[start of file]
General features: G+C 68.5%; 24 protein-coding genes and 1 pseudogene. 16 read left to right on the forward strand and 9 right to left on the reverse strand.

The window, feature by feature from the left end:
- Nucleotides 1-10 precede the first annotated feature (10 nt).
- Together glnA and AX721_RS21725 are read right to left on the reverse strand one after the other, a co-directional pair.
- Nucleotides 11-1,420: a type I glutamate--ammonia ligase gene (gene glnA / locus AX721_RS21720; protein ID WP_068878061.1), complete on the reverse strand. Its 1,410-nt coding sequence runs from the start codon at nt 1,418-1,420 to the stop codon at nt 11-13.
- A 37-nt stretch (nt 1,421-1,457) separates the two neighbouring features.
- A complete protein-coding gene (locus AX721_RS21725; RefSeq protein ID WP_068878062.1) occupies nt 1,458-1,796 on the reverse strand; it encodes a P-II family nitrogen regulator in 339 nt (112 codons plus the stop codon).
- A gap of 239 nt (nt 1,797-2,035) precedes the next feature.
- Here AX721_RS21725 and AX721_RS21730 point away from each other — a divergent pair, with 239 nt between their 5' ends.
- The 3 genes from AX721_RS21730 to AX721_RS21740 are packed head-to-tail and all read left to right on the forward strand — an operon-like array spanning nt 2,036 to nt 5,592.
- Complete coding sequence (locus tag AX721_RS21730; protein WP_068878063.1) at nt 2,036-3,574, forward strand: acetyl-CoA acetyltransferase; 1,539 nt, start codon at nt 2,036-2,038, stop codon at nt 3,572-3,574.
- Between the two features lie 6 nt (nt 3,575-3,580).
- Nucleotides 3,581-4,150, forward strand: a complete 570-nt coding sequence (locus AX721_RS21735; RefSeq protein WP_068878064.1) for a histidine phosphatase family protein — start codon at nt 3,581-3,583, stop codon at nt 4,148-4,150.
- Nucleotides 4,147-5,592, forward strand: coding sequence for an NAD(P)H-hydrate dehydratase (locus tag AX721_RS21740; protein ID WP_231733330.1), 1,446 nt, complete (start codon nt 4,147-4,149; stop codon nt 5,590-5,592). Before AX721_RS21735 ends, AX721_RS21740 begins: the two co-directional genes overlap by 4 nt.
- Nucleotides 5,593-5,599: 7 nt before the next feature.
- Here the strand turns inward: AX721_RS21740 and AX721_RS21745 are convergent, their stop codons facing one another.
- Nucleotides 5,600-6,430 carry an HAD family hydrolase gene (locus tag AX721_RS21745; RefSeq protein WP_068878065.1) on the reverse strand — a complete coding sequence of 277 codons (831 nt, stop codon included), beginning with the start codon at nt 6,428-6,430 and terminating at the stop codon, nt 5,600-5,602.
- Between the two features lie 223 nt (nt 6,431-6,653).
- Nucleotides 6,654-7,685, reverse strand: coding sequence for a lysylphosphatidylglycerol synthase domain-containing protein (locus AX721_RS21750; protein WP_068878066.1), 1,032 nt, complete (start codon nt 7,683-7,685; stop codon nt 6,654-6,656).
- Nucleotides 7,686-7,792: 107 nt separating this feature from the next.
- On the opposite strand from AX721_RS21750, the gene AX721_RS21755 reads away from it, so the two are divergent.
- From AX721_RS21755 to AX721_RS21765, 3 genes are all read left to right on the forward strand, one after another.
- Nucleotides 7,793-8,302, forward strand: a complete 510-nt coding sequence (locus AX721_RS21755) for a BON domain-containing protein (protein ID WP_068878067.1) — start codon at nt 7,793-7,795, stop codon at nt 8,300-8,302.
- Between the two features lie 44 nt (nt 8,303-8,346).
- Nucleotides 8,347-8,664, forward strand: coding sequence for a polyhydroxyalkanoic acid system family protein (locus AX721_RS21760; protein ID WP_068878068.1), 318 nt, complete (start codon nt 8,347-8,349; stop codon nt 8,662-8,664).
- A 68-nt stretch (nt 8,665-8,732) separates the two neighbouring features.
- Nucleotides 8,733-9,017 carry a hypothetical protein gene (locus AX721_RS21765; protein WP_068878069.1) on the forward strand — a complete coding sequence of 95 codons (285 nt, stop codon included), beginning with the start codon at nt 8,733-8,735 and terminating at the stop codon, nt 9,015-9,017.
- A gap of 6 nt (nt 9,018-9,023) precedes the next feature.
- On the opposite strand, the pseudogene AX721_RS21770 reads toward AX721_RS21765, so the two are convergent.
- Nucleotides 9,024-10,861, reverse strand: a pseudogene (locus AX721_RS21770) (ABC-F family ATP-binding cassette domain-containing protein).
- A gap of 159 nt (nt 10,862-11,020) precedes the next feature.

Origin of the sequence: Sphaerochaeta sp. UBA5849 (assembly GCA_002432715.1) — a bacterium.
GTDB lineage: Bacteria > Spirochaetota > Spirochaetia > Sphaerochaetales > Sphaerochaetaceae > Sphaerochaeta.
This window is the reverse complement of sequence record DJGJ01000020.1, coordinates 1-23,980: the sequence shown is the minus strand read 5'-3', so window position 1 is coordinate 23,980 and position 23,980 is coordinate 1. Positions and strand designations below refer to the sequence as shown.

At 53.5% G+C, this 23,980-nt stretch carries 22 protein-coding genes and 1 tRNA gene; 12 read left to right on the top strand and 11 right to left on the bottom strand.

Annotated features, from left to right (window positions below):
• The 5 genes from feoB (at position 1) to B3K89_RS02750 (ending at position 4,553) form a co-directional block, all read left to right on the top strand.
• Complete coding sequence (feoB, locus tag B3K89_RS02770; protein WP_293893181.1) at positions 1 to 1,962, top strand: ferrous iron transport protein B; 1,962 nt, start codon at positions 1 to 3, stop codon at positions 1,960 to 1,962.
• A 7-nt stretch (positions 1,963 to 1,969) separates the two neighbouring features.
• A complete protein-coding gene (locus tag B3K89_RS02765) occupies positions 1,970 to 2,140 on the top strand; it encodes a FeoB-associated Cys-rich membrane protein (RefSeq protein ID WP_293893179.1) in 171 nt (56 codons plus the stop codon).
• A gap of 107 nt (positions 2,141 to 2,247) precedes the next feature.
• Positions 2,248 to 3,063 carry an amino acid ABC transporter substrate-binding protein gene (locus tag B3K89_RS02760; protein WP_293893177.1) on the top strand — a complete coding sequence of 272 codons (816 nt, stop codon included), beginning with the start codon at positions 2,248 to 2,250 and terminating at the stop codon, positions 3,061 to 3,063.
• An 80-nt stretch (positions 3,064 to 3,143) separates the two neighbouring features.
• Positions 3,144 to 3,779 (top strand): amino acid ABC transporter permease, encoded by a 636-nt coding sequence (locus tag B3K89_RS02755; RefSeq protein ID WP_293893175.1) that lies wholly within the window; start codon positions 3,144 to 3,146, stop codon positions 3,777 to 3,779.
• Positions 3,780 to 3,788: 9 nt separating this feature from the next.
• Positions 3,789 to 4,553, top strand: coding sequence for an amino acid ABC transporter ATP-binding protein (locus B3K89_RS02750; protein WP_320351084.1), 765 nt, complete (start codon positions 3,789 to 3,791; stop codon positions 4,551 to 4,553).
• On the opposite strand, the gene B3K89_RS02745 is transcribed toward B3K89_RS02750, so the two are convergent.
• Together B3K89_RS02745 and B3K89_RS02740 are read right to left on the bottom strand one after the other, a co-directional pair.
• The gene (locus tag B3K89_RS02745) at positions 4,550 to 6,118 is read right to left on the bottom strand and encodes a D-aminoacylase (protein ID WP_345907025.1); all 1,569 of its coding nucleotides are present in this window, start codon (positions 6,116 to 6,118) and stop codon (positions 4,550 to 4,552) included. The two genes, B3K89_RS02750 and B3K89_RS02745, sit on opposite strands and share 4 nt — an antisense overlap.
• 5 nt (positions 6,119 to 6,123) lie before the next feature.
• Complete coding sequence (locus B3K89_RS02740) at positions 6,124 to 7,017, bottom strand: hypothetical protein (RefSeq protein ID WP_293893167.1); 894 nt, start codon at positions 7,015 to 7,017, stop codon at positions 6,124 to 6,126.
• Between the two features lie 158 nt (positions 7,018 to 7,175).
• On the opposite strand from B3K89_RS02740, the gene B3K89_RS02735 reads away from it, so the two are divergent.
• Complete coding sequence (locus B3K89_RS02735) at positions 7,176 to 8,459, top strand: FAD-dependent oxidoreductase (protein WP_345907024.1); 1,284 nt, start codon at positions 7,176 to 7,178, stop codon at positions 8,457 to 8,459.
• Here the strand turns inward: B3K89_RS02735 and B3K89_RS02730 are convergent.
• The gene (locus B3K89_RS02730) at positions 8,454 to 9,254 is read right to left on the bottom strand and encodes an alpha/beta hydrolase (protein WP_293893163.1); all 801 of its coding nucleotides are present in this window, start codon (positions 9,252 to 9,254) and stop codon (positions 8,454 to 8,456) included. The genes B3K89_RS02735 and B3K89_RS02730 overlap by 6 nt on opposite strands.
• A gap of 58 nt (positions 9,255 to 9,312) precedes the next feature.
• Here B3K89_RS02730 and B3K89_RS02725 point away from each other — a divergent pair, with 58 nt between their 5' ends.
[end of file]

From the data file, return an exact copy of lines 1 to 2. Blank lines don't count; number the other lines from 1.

General features: G+C 68.5%; 24 protein-coding genes and 1 pseudogene. 16 read left to right on the forward strand and 9 right to left on the reverse strand.

The window, feature by feature from the left end: